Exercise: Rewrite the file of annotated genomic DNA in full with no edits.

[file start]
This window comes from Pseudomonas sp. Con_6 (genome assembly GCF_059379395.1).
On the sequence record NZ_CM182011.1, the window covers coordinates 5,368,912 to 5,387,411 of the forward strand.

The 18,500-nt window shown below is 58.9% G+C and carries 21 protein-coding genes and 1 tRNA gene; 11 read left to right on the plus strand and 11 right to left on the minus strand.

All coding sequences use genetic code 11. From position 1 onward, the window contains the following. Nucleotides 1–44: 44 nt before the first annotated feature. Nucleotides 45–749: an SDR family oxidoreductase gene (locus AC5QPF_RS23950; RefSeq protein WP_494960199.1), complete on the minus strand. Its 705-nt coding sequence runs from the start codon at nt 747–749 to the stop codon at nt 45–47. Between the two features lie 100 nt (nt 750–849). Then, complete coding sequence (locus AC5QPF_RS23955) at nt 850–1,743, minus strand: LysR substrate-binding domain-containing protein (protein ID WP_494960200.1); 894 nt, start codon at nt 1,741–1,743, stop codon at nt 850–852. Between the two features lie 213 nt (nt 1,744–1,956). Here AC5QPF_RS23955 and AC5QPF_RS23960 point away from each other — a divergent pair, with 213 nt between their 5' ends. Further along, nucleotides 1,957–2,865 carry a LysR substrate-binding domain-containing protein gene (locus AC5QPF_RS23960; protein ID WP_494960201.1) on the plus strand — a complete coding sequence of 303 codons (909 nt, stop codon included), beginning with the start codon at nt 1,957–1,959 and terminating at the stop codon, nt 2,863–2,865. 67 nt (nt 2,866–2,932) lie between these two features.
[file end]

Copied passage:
This window comes from Pseudomonas sp. Con_6 (genome assembly GCF_059379395.1).
On the sequence record NZ_CM182011.1, the window covers coordinates 5,368,912 to 5,387,411 of the forward strand.

The 18,500-nt window shown below is 58.9% G+C and carries 21 protein-coding genes and 1 tRNA gene; 11 read left to right on the plus strand and 11 right to left on the minus strand.

All coding sequences use genetic code 11. From position 1 onward, the window contains the following. Nucleotides 1–44: 44 nt before the first annotated feature. Nucleotides 45–749: an SDR family oxidoreductase gene (locus AC5QPF_RS23950; RefSeq protein WP_494960199.1), complete on the minus strand. Its 705-nt coding sequence runs from the start codon at nt 747–749 to the stop codon at nt 45–47. Between the two features lie 100 nt (nt 750–849). Then, complete coding sequence (locus AC5QPF_RS23955) at nt 850–1,743, minus strand: LysR substrate-binding domain-containing protein (protein ID WP_494960200.1); 894 nt, start codon at nt 1,741–1,743, stop codon at nt 850–852. Between the two features lie 213 nt (nt 1,744–1,956). Here AC5QPF_RS23955 and AC5QPF_RS23960 point away from each other — a divergent pair, with 213 nt between their 5' ends. Further along, nucleotides 1,957–2,865 carry a LysR substrate-binding domain-containing protein gene (locus AC5QPF_RS23960; protein ID WP_494960201.1) on the plus strand — a complete coding sequence of 303 codons (909 nt, stop codon included), beginning with the start codon at nt 1,957–1,959 and terminating at the stop codon, nt 2,863–2,865. 67 nt (nt 2,866–2,932) lie between these two features.